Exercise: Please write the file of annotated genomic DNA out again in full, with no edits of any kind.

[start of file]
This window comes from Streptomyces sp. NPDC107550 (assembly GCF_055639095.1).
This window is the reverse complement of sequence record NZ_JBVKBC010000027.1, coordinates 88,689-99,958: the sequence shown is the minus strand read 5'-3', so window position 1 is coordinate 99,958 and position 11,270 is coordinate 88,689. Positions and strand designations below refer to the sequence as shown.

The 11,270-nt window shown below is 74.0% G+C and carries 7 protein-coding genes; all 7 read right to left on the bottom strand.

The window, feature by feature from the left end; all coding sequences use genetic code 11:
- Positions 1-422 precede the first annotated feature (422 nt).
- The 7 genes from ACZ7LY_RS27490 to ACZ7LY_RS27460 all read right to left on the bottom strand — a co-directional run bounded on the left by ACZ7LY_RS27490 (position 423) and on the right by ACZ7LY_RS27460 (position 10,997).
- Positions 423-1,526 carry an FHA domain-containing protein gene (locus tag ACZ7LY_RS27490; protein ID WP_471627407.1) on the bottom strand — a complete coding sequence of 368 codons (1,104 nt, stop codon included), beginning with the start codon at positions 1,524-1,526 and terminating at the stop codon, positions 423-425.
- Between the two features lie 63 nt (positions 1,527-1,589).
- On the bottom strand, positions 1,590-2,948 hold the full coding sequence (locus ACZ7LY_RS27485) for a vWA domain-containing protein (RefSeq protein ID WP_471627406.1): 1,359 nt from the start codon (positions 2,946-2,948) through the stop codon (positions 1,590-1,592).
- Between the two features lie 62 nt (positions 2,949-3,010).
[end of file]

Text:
This window comes from Streptomyces sp. NPDC107550 (assembly GCF_055639095.1).
This window is the reverse complement of sequence record NZ_JBVKBC010000027.1, coordinates 88,689-99,958: the sequence shown is the minus strand read 5'-3', so window position 1 is coordinate 99,958 and position 11,270 is coordinate 88,689. Positions and strand designations below refer to the sequence as shown.

The 11,270-nt window shown below is 74.0% G+C and carries 7 protein-coding genes; all 7 read right to left on the bottom strand.

The window, feature by feature from the left end; all coding sequences use genetic code 11:
- Positions 1-422 precede the first annotated feature (422 nt).
- The 7 genes from ACZ7LY_RS27490 to ACZ7LY_RS27460 all read right to left on the bottom strand — a co-directional run bounded on the left by ACZ7LY_RS27490 (position 423) and on the right by ACZ7LY_RS27460 (position 10,997).
- Positions 423-1,526 carry an FHA domain-containing protein gene (locus tag ACZ7LY_RS27490; protein ID WP_471627407.1) on the bottom strand — a complete coding sequence of 368 codons (1,104 nt, stop codon included), beginning with the start codon at positions 1,524-1,526 and terminating at the stop codon, positions 423-425.
- Between the two features lie 63 nt (positions 1,527-1,589).
- On the bottom strand, positions 1,590-2,948 hold the full coding sequence (locus ACZ7LY_RS27485) for a vWA domain-containing protein (RefSeq protein ID WP_471627406.1): 1,359 nt from the start codon (positions 2,946-2,948) through the stop codon (positions 1,590-1,592).
- Between the two features lie 62 nt (positions 2,949-3,010).